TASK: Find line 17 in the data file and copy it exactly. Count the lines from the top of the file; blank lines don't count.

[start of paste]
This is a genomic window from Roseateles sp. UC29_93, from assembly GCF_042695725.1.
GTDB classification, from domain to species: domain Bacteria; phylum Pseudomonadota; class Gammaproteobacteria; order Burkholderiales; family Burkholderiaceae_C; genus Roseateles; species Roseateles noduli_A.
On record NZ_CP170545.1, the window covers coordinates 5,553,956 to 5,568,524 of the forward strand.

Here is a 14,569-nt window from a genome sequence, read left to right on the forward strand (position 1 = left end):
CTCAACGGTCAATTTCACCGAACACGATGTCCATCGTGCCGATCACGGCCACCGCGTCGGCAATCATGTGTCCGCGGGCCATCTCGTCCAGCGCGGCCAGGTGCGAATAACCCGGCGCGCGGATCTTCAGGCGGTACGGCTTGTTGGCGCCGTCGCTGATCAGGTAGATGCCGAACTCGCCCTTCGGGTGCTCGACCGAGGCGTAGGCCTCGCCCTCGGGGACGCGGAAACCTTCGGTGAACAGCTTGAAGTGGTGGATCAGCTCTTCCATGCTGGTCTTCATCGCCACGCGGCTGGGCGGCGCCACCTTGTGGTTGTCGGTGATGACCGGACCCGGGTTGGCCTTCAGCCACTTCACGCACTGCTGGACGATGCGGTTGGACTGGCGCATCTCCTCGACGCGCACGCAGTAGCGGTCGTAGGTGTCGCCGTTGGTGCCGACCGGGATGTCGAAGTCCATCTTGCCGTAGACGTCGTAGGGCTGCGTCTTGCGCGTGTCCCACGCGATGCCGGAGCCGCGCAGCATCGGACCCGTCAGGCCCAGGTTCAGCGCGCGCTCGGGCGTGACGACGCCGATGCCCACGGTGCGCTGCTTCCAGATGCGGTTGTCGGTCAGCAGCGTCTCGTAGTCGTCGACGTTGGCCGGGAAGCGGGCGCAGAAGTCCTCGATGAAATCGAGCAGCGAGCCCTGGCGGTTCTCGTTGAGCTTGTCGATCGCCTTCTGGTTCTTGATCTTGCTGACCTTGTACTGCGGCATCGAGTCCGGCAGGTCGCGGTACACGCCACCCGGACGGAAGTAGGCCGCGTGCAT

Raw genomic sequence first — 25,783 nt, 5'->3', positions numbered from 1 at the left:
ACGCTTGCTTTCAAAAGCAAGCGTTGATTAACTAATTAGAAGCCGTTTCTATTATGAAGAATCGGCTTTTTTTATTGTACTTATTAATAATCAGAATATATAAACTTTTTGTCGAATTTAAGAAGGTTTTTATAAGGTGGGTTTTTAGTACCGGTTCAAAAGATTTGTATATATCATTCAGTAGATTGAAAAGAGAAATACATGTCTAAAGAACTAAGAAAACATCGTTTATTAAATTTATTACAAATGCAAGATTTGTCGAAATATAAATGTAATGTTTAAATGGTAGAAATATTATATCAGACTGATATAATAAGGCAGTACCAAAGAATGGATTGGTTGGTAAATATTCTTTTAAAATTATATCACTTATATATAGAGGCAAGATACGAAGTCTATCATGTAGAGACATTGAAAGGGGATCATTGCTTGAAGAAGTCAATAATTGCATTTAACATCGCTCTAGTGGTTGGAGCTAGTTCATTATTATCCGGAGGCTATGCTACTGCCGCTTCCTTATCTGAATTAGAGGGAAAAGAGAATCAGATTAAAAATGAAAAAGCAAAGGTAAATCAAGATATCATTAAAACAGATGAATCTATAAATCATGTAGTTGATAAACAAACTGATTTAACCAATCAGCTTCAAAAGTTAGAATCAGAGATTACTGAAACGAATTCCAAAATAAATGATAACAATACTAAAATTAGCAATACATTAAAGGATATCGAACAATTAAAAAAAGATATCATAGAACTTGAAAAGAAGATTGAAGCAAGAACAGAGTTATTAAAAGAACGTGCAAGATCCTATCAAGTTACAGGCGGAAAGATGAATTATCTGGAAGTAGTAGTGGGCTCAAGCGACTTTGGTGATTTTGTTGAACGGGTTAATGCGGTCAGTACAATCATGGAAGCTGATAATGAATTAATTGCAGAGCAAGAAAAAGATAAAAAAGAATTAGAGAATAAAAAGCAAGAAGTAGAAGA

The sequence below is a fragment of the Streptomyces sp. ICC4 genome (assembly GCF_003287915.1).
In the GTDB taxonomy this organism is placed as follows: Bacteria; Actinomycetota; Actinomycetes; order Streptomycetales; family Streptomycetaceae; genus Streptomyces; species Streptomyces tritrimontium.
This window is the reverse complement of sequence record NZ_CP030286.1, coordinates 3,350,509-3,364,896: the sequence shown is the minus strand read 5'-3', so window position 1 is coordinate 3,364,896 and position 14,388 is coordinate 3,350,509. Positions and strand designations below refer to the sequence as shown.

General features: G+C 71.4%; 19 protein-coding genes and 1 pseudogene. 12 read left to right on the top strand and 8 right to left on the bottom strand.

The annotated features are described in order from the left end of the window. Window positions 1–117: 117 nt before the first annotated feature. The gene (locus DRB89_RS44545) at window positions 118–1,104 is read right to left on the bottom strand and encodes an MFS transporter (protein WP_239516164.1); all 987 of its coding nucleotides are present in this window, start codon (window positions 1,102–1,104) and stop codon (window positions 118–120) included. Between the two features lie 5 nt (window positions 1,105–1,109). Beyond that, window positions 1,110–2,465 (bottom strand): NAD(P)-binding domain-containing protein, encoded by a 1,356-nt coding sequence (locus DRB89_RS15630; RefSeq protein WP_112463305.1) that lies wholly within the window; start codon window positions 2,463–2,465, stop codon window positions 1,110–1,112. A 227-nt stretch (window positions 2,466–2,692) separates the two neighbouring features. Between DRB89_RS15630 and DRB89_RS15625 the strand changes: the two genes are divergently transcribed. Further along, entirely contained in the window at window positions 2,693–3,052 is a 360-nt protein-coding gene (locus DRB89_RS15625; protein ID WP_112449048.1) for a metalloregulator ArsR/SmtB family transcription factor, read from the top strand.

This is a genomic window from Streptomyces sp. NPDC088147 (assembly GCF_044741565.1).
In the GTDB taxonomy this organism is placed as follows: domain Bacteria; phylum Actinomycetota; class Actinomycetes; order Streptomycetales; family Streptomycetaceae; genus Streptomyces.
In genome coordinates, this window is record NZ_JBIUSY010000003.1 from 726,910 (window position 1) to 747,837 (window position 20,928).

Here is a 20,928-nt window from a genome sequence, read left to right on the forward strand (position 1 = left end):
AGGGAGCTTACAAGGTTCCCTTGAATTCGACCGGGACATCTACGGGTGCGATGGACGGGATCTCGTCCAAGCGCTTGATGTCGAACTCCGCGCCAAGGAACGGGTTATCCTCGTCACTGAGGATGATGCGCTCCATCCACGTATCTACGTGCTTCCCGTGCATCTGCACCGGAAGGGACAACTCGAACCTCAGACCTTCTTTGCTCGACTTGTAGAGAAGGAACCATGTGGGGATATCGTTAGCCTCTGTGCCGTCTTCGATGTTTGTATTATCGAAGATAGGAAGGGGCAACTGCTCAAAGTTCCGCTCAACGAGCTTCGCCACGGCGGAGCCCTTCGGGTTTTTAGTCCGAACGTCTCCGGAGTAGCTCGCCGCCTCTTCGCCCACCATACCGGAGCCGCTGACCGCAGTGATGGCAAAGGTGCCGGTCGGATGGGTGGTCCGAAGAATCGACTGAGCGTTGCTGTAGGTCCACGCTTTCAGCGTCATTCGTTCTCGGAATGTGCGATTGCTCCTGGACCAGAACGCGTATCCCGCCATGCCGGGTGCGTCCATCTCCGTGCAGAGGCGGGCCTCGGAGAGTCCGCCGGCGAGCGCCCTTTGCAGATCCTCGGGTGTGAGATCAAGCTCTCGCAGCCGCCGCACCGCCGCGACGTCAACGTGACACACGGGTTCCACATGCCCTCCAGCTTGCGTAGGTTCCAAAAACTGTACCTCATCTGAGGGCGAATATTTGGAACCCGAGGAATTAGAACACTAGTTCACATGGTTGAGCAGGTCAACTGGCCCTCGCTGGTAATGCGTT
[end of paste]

AGGGAGCTTACAAGGTTCCCTTGAATTCGACCGGGACATCTACGGGTGCGATGGACGGGATCTCGTCCAAGCGCTTGATGTCGAACTCCGCGCCAAGGAACGGGTTATCCTCGTCACTGAGGATGATGCGCTCCATCCACGTATCTACGTGCTTCCCGTGCATCTGCACCGGAAGGGACAACTCGAACCTCAGACCTTCTTTGCTCGACTTGTAGAGAAGGAACCATGTGGGGATATCGTTAGCCTCTGTGCCGTCTTCGATGTTTGTATTATCGAAGATAGGAAGGGGCAACTGCTCAAAGTTCCGCTCAACGAGCTTCGCCACGGCGGAGCCCTTCGGGTTTTTAGTCCGAACGTCTCCGGAGTAGCTCGCCGCCTCTTCGCCCACCATACCGGAGCCGCTGACCGCAGTGATGGCAAAGGTGCCGGTCGGATGGGTGGTCCGAAGAATCGACTGAGCGTTGCTGTAGGTCCACGCTTTCAGCGTCATTCGTTCTCGGAATGTGCGATTGCTCCTGGACCAGAACGCGTATCCCGCCATGCCGGGTGCGTCCATCTCCGTGCAGAGGCGGGCCTCGGAGAGTCCGCCGGCGAGCGCCCTTTGCAGATCCTCGGGTGTGAGATCAAGCTCTCGCAGCCGCCGCACCGCCGCGACGTCAACGTGACACACGGGTTCCACATGCCCTCCAGCTTGCGTAGGTTCCAAAAACTGTACCTCATCTGAGGGCGAATATTTGGAACCCGAGGAATTAGAACACTAGTTCACATGGTTGAGCAGGTCAACTGGCCCTCGCTGGTAATGCGTT